Morning Reading List, 07.01.08

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Good morning Washington.

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We’ve got your morning mix of media Muesli after the jump…

145 years ago, the Battle of Gettysburg began. 21 years ago, a different battle began when President Reagan nominated Robert Bork to the Supreme Court (or how about 17 years ago, when George H.W. Bush nominated Clarence Thomas?)

Commenting on “WH Pool Reports: Silva Responds to McKinnon” post, reader “thefrontpage” writes, “Didn’t Nixon pave over the White House pool?” Len Downie talks with WBUR. Chat with Washington Times’ John Solomon today. From a pool report: “As the pool was ushered into the Oval Office, Bush stood in a doorway, smiling and watching the pool get settled. Chris Matthews is doing radio ads for the Multi-Unit Foodservice Operators in Prince George’s County (wonder if his wife — Marriott’s Kathleen Matthews had something to do with that…). As ABC News correspondent Martha Raddatz walked in, followed by American Urban Radio Networks’ correspondent April Ryan, Bush said ‘Here comes the talent.'” Most of you couldn’t care less about the new White House pool report policy. Today’s “Angry Journalist” rant of the day: “i love my job.” Check out today’s White House Photo of the Day from Time.

Quickly navigate Morning Reading List:



  • A reader tells us, “JoAnn Grbach, a reporter and editor for more than 10 years at The Gazette in Montgomery County, leaves this week to join the world of government relations with the City of Rockville. She was the writer of the popular Bumper-to-Bumper traffic column for the past five years. A big loss, especially on the heels of head design guru Tom Madigan leaving in June for”

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  • The AP reports, “Newspapers, reeling from slumping ads, slash jobs”

  • Slate’s Melinda Henneberger writes, “How Sally Quinn Made Me a Better Catholic”

  • His Extreme-ness looks at, “The Things That Astound The Washington Post”

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  • Variety reports, “TV viewers’ average age hits 50”

  • TVNewser’s Chris Ariens reports, “Fox News Channel correspondent James Rosen talks with the National Review Online about his new book, The Strong Man, with an interesting fact that you may not have known.” Find out what here.

  • AP’s David Bauder writes, “Political focus helps make MSNBC more competitive.”

  • Washington City Paper’s Angela Valdez wonders where the media critics have been on the Lara Logan “scandal.”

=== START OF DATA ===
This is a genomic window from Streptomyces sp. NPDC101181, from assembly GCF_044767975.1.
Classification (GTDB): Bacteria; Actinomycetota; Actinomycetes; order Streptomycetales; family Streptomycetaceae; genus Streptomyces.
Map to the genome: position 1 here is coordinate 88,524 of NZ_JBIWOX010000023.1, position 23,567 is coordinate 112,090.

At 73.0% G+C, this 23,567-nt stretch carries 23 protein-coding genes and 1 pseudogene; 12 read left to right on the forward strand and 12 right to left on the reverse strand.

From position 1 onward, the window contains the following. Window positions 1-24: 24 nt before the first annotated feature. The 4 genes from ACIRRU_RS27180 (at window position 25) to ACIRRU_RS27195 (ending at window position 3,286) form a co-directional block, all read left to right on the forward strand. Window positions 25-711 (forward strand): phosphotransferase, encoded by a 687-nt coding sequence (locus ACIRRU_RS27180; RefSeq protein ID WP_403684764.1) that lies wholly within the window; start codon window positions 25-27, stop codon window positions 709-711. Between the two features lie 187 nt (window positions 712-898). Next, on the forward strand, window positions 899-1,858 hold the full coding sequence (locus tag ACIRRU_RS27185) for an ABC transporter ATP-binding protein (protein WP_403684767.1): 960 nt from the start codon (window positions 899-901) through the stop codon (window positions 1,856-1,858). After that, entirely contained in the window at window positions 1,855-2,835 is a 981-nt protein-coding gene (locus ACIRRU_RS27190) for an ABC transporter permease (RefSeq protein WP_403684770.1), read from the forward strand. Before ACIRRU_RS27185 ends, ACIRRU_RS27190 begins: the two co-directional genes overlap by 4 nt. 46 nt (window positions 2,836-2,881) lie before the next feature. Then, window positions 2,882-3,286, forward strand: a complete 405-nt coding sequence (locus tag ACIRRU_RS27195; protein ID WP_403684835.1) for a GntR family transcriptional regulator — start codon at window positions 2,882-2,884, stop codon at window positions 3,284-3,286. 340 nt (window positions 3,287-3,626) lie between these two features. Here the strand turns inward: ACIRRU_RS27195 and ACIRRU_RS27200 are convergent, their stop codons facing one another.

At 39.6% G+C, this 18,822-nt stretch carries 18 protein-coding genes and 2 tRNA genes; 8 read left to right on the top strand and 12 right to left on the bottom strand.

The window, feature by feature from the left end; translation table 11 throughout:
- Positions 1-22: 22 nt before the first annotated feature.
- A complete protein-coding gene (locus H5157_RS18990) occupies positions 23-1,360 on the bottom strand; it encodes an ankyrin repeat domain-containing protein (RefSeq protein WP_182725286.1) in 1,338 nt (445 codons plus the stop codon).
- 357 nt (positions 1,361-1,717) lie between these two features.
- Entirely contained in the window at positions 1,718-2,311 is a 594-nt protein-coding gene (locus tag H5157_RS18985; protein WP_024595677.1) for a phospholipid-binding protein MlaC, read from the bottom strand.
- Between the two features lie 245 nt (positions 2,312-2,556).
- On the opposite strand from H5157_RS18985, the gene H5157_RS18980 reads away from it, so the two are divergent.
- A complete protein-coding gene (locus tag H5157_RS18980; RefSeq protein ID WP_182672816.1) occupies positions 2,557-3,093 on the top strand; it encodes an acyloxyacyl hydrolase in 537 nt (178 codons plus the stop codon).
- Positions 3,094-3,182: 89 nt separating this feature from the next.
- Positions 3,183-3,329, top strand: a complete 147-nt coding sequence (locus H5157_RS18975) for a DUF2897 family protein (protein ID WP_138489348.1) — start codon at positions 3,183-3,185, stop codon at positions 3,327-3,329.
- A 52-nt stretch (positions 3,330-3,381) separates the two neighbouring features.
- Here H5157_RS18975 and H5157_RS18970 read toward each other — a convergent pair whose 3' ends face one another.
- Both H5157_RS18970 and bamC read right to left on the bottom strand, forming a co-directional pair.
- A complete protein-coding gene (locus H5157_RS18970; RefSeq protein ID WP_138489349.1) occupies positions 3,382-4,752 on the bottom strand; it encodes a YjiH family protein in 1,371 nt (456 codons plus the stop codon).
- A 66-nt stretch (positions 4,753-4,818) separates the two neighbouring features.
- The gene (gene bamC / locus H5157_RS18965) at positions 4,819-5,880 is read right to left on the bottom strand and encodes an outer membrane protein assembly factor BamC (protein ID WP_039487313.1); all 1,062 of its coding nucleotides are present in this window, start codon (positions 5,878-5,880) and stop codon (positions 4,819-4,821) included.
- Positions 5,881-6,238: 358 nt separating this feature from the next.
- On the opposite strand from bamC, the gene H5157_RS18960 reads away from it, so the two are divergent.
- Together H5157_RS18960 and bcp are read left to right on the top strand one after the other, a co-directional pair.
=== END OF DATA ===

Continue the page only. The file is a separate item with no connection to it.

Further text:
• TVNewser asks, “Obama — Osama — Is No One Immune?”

  • Media Matters reports, “Fox’s Henneberg deceptively cropped Clark interview while claiming Clark ‘seemed to attack McCain’s military service'”

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  • Slate’s Ron Rosenbaum explores, “Which catchphrases should be ‘thrown under the bus’?”

  • National Journal’s Inside Washington reports, “The hyperorganized GOP has distributed Minnesota-related freebies to pressies who will attend its convention in St. Paul. The lunch-box-sized metal care package includes a Minnesota Wild hockey puck, Lake Wobegon peppermints, doubtful-tasting peanut butter from a local restaurant, and a golf ball from the Mall of America. We haven’t gotten squat from the Dems yet.”

  • Also, from Inside Washington, “Don’t expect much conservative blogging at the Democratic convention in Denver. Or liberal online punditry at the GOP show in St. Paul. So far, credentialed bloggers are mostly splitting along political lines–but this time around there will be far more of them. In 2004, a grand total of 42 bloggers attended the two conventions. This year, planners are expecting up to 200 citizen-journalists per event. ‘We have credentialed a pretty wide variety of blogs–some that are nonpartisan and others that have long Democratic activist histories,’ Democratic convention official Aaron Myers said. One blog, Bitch Ph.D., includes recipes, ‘Ultimate Bra Post,’ and ‘open marriage/boyfriend’ discussions. On the Republican side, Matt Burns, director of communications, said in an e-mail, ‘We are finalizing our decisions, but we anticipate there will be some left-leaning bloggers extended an invite to blog at our convention–and that is in addition to anyone The New York Times may be planning to send.'”

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  • “The Competitive Enterprise Institute offers a one-year fellowship in journalism, designed to give journalists the opportunity to improve their knowledge of the principles of free markets and limited government, with a focus on a self-proposed project on issues related to science or the environment.” The deadline to apply is July 18. “Only candidates with a strong interest in free market policies and CEI’s mission should apply. The fellowship begins on October 1 and runs through September 30 in Washington, DC.” For more info, click here.

  • Consumers’ CHECKBOOK is looking for a Public Relations Director.

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    Hat Tips: DCRTV, TVNewser, IWantMedia, Romenesko, MediaBistro, JournalismJobs, JournalismNext, Mic Check Radio, New York Times’ On This Day